David Altmejd comes full circle

The Montreal artist on working with giant figures in Connecticut and creating a ’timeless’ sculpture for the Montreal Museum of Fine Art
The Swarm, 2011 (Jessica Eckert)

For artist David Altmejd, multiple heads are better than one. “I want to have as many heads as possible,” says the Montreal-bred New Yorker. He’s speaking, of course, about the work in his new show, opening Nov. 5 at the Brant Foundation Art Study Center in Greenwich, Conn. (Viewings by appointment only.)

Known for his large-scale installations and anthropomorphic sculptures—werewolves, disembodied heads, winged creatures—the 37-year-old recently unveiled a permanent public sculpture commissioned by the Montreal Museum of Fine Arts for the exterior of its new wing.

His work, which explores such themes as bodily transformation, caught the attention of media mogul and art collector Peter Brant at the Venice Biennale, where Altmejd represented Canada in 2007. The Brant show features works old and new, including the largest plexiglass sculpture he’s ever made, giant figures displayed on high pedestals, heads galore, and creatures made of resin grapes and coconuts. Yes, coconuts!

Maclean’s caught up with Altmejd at his Long Island City studio.

Q: You’ve always found beauty in unique materials. This new show features works made from coconuts. That’s pretty unusual.

A: It just made sense as a material because they kind of look like wood, and they kind of look like eggs and heads. Like they contain something, and that’s really important in my work: suggesting that something is contained. That’s the reason I like heads as well. And the potential for growth—the fact that there’s seeds. And also the humour.

Q: Can you tell me a bit about your new exhibit at the Brant Foundation?

A: The space is huge. It’s made of four very large rooms that have different identities, so I’m playing with that. For example, there’s a room with plaster interventions, where I use [sculpted] hands to take matter from one place to drag it to another place and build something else. So I’m creating a piece like that in the walls of the room.

Upstairs there’s a room with a huge skylight, and it contains the biggest plexiglass piece I’ve ever done. It’s called The Swarm. It’s 20 feet long and it’s filled with webs of threads, chains and little plexiglass bees that creates a swarm-like movement with crystals and floating heads. The effect is very magical but when you actually get close to it you can see it’s extremely physical. You see how the plexi is glued and the glue is dripping, which I always find very seductive. I like the idea that one object can create two experiences.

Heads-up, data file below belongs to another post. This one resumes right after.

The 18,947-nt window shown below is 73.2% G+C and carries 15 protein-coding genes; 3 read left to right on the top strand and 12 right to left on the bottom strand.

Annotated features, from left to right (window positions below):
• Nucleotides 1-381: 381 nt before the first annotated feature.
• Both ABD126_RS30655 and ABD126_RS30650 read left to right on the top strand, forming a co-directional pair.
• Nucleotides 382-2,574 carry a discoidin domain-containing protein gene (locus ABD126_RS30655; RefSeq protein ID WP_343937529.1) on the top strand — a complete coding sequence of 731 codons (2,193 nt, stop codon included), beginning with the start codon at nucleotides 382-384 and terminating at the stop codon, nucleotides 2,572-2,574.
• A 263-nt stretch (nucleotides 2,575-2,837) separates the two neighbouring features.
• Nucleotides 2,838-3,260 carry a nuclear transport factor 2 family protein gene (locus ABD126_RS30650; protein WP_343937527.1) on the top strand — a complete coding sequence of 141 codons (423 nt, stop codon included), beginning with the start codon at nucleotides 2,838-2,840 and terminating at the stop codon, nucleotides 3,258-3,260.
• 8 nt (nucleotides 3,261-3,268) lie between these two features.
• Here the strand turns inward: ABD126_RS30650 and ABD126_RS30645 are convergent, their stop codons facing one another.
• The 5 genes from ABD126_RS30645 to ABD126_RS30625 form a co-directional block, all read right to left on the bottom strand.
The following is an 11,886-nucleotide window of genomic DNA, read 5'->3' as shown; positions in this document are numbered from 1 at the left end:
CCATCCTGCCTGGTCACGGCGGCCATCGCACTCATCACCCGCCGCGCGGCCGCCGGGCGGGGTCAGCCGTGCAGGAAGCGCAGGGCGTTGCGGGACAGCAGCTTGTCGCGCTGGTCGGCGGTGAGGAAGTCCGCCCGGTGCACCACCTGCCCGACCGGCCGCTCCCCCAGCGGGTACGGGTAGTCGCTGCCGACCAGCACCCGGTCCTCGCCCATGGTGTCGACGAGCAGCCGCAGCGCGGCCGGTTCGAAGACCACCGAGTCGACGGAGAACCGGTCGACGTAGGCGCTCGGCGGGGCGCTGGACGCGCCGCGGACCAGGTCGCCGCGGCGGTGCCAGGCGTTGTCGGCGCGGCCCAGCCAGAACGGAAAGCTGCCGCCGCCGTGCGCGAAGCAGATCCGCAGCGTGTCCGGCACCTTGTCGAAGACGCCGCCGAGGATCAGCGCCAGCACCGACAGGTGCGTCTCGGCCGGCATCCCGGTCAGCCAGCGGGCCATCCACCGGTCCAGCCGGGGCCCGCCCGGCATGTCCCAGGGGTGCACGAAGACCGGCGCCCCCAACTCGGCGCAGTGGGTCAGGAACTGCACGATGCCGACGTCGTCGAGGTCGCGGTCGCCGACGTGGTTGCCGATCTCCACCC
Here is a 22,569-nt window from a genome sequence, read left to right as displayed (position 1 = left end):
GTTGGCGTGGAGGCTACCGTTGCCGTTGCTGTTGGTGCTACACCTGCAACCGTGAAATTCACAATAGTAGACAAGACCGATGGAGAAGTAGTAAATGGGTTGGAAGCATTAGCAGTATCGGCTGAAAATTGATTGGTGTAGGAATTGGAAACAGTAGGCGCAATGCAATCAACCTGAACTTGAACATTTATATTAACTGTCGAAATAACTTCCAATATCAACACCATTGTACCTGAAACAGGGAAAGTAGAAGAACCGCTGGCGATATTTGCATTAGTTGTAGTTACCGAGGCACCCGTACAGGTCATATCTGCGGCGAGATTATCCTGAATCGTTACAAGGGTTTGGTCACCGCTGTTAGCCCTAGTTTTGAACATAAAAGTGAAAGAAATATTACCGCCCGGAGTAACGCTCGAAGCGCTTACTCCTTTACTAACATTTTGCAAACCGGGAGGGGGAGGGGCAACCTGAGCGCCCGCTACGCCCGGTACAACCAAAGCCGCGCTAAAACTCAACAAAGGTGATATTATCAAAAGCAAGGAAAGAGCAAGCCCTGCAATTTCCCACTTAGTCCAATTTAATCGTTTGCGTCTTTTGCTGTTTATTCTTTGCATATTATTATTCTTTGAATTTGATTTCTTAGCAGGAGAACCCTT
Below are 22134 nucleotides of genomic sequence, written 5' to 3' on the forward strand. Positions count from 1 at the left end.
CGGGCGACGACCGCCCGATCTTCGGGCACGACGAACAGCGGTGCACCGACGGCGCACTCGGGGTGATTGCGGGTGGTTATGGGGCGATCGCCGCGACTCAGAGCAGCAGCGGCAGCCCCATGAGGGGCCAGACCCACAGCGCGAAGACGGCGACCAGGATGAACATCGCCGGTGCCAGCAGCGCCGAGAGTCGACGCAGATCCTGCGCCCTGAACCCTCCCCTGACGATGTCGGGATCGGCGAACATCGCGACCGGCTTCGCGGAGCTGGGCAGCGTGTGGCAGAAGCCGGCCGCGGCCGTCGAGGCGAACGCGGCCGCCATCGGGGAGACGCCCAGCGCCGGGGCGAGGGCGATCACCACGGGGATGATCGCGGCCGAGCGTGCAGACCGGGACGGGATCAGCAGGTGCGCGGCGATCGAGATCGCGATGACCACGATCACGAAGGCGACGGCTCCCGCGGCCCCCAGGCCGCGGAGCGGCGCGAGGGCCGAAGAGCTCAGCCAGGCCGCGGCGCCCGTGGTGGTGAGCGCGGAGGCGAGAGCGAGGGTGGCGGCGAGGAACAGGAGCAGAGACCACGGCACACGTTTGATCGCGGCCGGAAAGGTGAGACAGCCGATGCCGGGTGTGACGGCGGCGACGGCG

Q: You use unusual materials like actual minerals. How important is that to your work?

A: I really fetishize process. People usually forget about that. They see the references to fantasy or science fiction and to them that’s all the work is about. But for me, 80 per cent of what I’m preoccupied with is just my relationship to materials.

Q: How does that micro-focus apply to your giant figures?

A: It’s important for me that one sculpture is just a combination of a lot of small moments. In a certain way, a giant is not really a body; it’s so big that it’s also architecture. The fact that it’s so big permits me to forget it’s s a figure and get close to it and work on details and forget about the body, which is harder to do with something life-size.

Q: Could you give me an example of a process you use when making figures?

A: I start just building a wooden structure, a very, very basic skeleton. Then on top of that I glue styrofoam that I carve, cover it in some kind of resin to make a shell around the styrofoam, paint it, glue stuff, make holes in it…

Q: Creating so many large-scale pieces requires the help of assistants, which I imagine demands a certain relinquishing of control. Do you tend to be very precise in your work?

A: No, I’m not a perfectionist. I have this very organic way of thinking about objects, so it’s not like I expect something very specific. If, for example, I realize it took a direction I don’t like, I can very easily change it by cutting a hole in it or doing something else.

Q: Your bronze sculpture The Eye was commissioned by the Montreal Museum of Fine Arts. As a native Montrealer, what was that experience like?

A: It was extremely meaningful for me, unlike everything I’ve ever done. Just the fact that it’s a public sculpture, it’s a totally different logic. I had to think of things like timelessness in terms of material and form. I’ve always thought just about the present and I’ve always been just focused on the moment, the details. But I had to step back; I had no choice. It’s outdoors, it’s potentially going to be there forever. The MMFA is also where I started experiencing art for the first time, so it’s kind of full circle. I’m very proud of it.